YouTuber and beauty fanatic Georgia Francis is also a book lover and when we saw a video of her revealing some of her favorite books, we couldn’t help but find out more about her recent book faves. Find out what she reads and check out her video for more great book recs.

Leah on the Offbeat by Becky Albertalli

This is the sequel to one of my favorite books ever, Simon vs. the Homo Sapien Agenda, and I’ve been so excited for its release since I heard about it. I’m currently a few chapters in and it’s so lovely to be transported back into a world that I love so much, this time focusing on bisexual Leah Burke. She wasn’t my favorite character in the first installment of the series and definitely has a few personality quirks that rub me the wrong way, but that’s what makes this book so real and relatable. It’s so rare to find a true girl-likes-girl story, not fantasy and overly sexualized.

The Girls by Emma Cline

Despite the hype it has taken me so long to get into this book. It’s definitely a slow-burner and takes a long time to really get into the story, BUT now that I’m in it, I’m struggling to put it down. It’s loosely based on the Manson family, about a 14-year-old who accidentally finds herself involved in a cult. Along with the imagery of the cult, it also gives you a look into the fragility of the mind of a 14-year-old girl. Emma Cline is a fantastic writer, and as someone who has spent a lot of time reading and researching the Manson family, she really captures the essence and fear.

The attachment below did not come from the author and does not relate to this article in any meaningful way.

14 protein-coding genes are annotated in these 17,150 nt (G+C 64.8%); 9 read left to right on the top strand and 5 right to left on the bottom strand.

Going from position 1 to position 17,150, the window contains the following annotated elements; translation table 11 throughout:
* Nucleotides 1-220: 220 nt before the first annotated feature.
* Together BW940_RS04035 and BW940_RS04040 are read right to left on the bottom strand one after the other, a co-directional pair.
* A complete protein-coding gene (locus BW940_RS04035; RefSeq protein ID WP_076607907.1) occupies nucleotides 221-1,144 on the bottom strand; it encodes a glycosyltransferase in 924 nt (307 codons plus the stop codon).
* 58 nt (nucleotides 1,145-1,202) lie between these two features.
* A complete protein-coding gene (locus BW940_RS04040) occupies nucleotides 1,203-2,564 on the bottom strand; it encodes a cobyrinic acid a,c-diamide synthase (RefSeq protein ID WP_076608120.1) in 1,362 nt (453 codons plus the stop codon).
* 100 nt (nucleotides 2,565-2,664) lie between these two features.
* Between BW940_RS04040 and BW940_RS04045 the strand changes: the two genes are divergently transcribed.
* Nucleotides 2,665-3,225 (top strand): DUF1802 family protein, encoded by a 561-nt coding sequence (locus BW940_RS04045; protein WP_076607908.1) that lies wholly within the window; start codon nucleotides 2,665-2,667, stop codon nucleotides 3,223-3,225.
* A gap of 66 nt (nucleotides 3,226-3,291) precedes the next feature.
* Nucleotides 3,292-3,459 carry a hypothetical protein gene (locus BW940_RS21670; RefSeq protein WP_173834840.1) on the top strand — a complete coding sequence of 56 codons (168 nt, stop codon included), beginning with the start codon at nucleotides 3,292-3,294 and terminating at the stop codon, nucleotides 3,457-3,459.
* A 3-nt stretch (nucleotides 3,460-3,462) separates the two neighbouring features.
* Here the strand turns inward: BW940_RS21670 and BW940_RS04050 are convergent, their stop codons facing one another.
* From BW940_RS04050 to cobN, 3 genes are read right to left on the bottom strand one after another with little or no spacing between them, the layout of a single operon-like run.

Aristotle and Dante Discover the Secrets of the Universe by Benjamin Alire Sáenz

This is a re-read, for the 1000th time, but I don’t think I can write about books I love without mentioning Aristotle and Dante. I’m an avid hater of fluffy romance novels, but this isn’t a fluffy romance, it’s just a romance. A pure, sweet, slow-growing romance. It’s so difficult to find true LGBT fiction, and this is the best you will ever read. You see Aristotle and Dante grow up, grow apart, and grow back together, there’s no huge plot or story, it’s just about these boys and their deep love for each other, both platonic and romantic.

The Killing Lessons by Saul Black

I love a good crime novel, but having read hundreds of them, it’s very difficult to find one that will shock me. A lot of them get same-y after a while, and nowadays I can always guess the ending. But not with The Killing Lessons. It’s a thrilling story about a depraved serial killer who leaves a single object placed inside the body of each of his victims, and nothing adds up until the very end. It’s truly terrifying, leaving you gripping the edge of your seat, and I LOVED it.

(feature image courtesy of @georgiamarie_x; designed by She Reads)